The cruise industry is treading delicately as it begins sailing again in the U.S. WSJ’s Dave Sebastian explains the complicated maneuvers the industry faces as it works to return to pre-pandemic levels. Photo: Apu Gomes/AFP/Getty Images
The global tally for confirmed cases of COVID-19 topped 201 million on Friday, while the death toll climbed above 4.27 million according to data aggregated by Johns Hopkins University.
The U.S. leads the world with a total of 35.4 million cases and in deaths with 615,347.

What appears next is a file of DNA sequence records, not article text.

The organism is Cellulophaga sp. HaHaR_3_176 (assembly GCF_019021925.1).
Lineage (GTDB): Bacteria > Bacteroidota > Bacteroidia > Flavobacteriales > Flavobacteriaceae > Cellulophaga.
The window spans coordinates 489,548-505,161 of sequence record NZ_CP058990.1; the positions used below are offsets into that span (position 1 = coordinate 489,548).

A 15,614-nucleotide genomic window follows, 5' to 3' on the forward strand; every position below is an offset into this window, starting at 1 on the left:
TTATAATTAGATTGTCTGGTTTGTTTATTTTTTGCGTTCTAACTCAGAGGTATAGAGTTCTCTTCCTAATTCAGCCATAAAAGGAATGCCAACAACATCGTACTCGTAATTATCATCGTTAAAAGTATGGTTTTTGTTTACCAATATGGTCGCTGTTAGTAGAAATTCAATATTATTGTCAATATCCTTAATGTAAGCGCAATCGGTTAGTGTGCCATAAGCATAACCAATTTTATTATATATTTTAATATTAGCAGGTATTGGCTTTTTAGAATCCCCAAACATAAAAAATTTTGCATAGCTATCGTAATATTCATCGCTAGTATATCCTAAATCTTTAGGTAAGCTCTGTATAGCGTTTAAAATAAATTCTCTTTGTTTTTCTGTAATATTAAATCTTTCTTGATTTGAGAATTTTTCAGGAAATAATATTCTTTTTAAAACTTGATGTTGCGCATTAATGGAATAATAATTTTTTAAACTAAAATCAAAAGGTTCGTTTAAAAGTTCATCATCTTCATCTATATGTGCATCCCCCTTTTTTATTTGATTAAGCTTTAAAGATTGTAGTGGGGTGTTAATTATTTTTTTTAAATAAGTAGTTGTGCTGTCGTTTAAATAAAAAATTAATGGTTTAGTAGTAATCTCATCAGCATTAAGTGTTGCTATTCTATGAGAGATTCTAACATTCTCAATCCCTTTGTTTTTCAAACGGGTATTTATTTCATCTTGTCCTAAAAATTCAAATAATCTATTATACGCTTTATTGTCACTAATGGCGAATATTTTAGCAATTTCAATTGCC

India is second by cases at 31.9 million and third by deaths at 426,754 according to its official numbers, which are expected to be undercounted.
Brazil is second in deaths at 560,706, but is third in cases at 20 million. Mexico has fourth highest death toll at 243,165 but has recorded just 2.9 million cases, according to its official numbers.
In Europe, Russia continues to pull ahead of the U.K. by deaths at 160,574, while the U.K. has 130,390, making Russia the country with the fifth highest death toll in the world and highest in Europe.
China has had 105,569 confirmed cases and 4,848 deaths, according to its official numbers, which are widely held to be massively underreported.